Women’s need must always be at centre of care says RCM in informed decision making briefing for midwives
Supporting women to make decisions about their care that are right for them is behind a new briefing for midwives on informed decision making published today. There is a clear link between safer care and a maternity culture that listens to, and respects, women’s choices and decisions, says the RCM.
The briefing gives midwives an understanding of the legal and regulatory frameworks supporting informed decision making, so they can offer even more support to women making choices about their care, from hospital, to midwife-led units and into the community. This is important for all women, says the RCM, but particularly those with social risk factors and multiple disadvantages that renders them vulnerable to more ‘paternalistic care’.
“We know women really value midwifery support and advice when they are making decisions about their health, their pregnancy, and their baby. We need to make sure we are supporting them in the best ways we can to help them make what can be very difficult decisions, often amid whirl of information overload,” said Alessandra D’Angelo, the RCM’s Quality and Standards Advisor and co-author of the briefing.
There are, though, challenges within the system that can hinder midwives from supporting women as effectively as they want to. Chief among these is the chronic understaffing in maternity services. This often leaves midwives with insufficient time to sit and talk to women, outline the options they have and the reasons behind them, so that women are as informed as possible when they make decisions. Midwives’ fears of supporting women with a decision, then something going wrong and possible litigation are highlighted and addressed in the briefing. The RCM guidance reassures midwives of their professional and legal protection if they follow protocols on this.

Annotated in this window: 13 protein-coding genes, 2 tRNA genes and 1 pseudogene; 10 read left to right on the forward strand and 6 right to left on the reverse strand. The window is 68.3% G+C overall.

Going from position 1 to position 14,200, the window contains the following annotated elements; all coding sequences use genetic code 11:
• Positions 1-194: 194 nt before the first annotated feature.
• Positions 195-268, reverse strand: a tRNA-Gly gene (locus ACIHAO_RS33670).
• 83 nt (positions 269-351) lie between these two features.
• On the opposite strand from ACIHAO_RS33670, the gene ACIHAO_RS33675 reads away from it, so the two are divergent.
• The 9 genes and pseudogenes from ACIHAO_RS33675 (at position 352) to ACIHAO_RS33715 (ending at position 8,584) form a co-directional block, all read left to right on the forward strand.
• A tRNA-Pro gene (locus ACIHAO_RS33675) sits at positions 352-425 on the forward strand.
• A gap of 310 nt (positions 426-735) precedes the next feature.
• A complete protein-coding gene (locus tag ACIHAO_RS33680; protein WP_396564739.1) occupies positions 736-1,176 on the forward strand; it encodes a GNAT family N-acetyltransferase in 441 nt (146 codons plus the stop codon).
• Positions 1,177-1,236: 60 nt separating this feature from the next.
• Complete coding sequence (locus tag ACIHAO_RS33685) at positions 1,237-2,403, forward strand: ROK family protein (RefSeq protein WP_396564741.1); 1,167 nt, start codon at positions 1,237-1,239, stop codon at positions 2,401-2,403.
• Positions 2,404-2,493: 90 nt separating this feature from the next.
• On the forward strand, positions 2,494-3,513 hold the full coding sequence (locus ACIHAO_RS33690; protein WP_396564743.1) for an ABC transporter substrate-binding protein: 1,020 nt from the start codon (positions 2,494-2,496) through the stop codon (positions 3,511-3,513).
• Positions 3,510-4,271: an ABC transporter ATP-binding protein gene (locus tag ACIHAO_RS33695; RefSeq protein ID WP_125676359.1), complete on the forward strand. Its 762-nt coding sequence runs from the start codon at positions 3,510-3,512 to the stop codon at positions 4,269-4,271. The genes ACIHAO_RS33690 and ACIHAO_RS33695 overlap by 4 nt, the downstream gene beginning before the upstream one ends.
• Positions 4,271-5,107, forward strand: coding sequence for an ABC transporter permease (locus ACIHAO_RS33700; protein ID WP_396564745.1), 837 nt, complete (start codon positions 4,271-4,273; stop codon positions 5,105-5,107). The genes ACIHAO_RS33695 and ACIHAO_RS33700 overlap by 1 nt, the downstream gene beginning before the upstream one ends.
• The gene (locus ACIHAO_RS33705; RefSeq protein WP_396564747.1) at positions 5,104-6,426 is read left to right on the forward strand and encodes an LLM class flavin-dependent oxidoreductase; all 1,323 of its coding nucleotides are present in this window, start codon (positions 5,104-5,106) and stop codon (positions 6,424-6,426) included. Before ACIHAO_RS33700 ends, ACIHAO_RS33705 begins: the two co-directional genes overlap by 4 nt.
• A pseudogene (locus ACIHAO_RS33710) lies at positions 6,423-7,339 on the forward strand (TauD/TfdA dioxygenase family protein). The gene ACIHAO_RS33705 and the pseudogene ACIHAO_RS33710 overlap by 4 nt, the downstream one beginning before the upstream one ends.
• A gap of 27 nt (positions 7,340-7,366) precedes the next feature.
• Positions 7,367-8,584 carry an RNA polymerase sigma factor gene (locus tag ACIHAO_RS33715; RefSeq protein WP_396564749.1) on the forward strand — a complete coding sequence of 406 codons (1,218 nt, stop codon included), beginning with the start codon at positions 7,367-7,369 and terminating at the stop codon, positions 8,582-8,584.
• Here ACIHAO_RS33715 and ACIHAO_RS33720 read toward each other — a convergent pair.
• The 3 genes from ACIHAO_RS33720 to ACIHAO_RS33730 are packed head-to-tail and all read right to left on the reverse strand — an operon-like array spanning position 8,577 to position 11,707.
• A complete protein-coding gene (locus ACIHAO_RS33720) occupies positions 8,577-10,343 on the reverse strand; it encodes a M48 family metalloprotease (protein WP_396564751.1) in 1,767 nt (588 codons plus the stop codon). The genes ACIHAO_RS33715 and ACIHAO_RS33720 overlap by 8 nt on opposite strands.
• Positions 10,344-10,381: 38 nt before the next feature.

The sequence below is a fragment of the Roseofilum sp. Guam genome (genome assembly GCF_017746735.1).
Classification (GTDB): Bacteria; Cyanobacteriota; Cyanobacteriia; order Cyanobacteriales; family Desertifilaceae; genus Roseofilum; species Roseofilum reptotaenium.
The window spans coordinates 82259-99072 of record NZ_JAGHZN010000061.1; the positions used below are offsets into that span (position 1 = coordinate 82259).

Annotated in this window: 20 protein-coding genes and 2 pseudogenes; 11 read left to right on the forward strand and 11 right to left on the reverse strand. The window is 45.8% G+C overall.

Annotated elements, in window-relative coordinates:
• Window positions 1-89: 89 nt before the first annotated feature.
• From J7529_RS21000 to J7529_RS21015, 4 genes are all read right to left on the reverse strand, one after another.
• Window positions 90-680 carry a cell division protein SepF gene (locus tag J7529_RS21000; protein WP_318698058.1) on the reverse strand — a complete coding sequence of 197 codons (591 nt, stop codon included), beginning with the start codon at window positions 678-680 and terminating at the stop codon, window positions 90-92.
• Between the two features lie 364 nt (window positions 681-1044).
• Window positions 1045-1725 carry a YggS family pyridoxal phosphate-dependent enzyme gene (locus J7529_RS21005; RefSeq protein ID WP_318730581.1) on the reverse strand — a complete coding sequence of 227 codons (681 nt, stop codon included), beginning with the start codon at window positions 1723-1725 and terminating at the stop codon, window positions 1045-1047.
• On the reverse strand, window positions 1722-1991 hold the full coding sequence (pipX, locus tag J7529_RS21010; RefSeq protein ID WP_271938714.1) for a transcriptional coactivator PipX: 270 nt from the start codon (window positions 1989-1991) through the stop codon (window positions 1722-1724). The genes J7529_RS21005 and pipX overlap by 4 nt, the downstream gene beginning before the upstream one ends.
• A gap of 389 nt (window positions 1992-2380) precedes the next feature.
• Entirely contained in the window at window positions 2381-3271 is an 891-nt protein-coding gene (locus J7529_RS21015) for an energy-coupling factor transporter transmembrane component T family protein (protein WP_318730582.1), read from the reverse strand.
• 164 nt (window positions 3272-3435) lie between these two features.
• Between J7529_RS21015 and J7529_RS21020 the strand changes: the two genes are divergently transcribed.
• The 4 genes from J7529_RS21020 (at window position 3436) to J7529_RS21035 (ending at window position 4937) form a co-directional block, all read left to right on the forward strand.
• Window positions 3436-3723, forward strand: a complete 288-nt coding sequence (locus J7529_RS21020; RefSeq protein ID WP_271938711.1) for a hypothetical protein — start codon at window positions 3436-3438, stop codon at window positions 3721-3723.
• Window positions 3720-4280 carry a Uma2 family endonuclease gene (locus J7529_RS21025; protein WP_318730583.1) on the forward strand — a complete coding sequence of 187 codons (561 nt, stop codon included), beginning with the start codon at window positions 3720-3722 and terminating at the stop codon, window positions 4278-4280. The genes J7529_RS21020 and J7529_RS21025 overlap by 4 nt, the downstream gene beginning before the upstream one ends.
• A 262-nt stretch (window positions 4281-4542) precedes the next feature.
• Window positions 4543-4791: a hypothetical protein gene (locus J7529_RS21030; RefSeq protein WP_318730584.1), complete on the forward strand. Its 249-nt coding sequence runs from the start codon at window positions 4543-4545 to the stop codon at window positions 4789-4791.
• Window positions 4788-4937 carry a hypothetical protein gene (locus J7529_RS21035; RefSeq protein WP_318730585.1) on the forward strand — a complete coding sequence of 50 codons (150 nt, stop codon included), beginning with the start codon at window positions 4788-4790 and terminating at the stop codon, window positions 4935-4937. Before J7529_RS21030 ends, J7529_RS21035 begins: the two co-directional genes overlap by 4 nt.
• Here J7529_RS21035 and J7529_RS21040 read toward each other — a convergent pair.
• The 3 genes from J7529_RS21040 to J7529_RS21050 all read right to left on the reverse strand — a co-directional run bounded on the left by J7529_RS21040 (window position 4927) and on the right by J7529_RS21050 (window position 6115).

The workplace culture and environment that midwives work in can also be a barrier to choices about care. “It is critical that systems, cultures and policies are all focused on one thing: being there to ensure women make the choices they want so that they have the pregnancy, labour, birth and postnatal care that meets their and their family’s needs,” said Alessandra. “Our collective or individual views about care, whatever they may be, should never be a part of this process. We have a moral, professional and legal duty to women to be there to help women make an informed choice with objective and unbiased information,” she said.
Those laws underpinning their right to informed choice are enshrined in human rights legislation in the UK and are backed by court rulings. The briefing highlights real life examples where those rights have been upheld
“This is all about being there for women, advocating for them, ensuring their decisions are as well informed as possible, then supporting them to ensure those decisions are respected. It is a fundamental part of our role,” said Alessandra. “Our professional code and laws not only compel us to do this but also protect us and support us in doing it. This and the RCM’s briefing should give us the confidence to put informed decision making and women’s needs right at the centre of care, where they should always be.”